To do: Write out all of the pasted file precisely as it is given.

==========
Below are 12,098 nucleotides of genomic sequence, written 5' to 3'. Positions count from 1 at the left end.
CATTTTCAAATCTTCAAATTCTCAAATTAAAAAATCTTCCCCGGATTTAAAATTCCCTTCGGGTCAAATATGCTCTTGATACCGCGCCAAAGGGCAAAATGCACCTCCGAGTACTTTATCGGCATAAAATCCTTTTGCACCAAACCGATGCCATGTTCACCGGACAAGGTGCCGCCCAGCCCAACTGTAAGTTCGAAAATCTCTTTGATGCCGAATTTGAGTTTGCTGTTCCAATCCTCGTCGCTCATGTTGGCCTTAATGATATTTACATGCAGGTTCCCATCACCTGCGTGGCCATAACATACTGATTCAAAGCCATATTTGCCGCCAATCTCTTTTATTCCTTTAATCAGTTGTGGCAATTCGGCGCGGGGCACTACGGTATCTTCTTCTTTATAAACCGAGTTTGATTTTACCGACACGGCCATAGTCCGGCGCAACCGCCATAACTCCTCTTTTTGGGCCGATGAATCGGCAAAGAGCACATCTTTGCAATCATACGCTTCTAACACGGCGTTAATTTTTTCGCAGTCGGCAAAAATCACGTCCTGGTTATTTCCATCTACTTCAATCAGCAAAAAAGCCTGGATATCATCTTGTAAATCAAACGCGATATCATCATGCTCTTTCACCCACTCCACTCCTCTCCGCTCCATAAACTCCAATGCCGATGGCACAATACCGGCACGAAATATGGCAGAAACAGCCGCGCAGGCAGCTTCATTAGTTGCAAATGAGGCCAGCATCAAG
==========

Below are 12,098 nucleotides of genomic sequence, written 5' to 3'. Positions count from 1 at the left end.
CATTTTCAAATCTTCAAATTCTCAAATTAAAAAATCTTCCCCGGATTTAAAATTCCCTTCGGGTCAAATATGCTCTTGATACCGCGCCAAAGGGCAAAATGCACCTCCGAGTACTTTATCGGCATAAAATCCTTTTGCACCAAACCGATGCCATGTTCACCGGACAAGGTGCCGCCCAGCCCAACTGTAAGTTCGAAAATCTCTTTGATGCCGAATTTGAGTTTGCTGTTCCAATCCTCGTCGCTCATGTTGGCCTTAATGATATTTACATGCAGGTTCCCATCACCTGCGTGGCCATAACATACTGATTCAAAGCCATATTTGCCGCCAATCTCTTTTATTCCTTTAATCAGTTGTGGCAATTCGGCGCGGGGCACTACGGTATCTTCTTCTTTATAAACCGAGTTTGATTTTACCGACACGGCCATAGTCCGGCGCAACCGCCATAACTCCTCTTTTTGGGCCGATGAATCGGCAAAGAGCACATCTTTGCAATCATACGCTTCTAACACGGCGTTAATTTTTTCGCAGTCGGCAAAAATCACGTCCTGGTTATTTCCATCTACTTCAATCAGCAAAAAAGCCTGGATATCATCTTGTAAATCAAACGCGATATCATCATGCTCTTTCACCCACTCCACTCCTCTCCGCTCCATAAACTCCAATGCCGATGGCACAATACCGGCACGAAATATGGCAGAAACAGCCGCGCAGGCAGCTTCATTAGTTGCAAATGAGGCCAGCATCAAG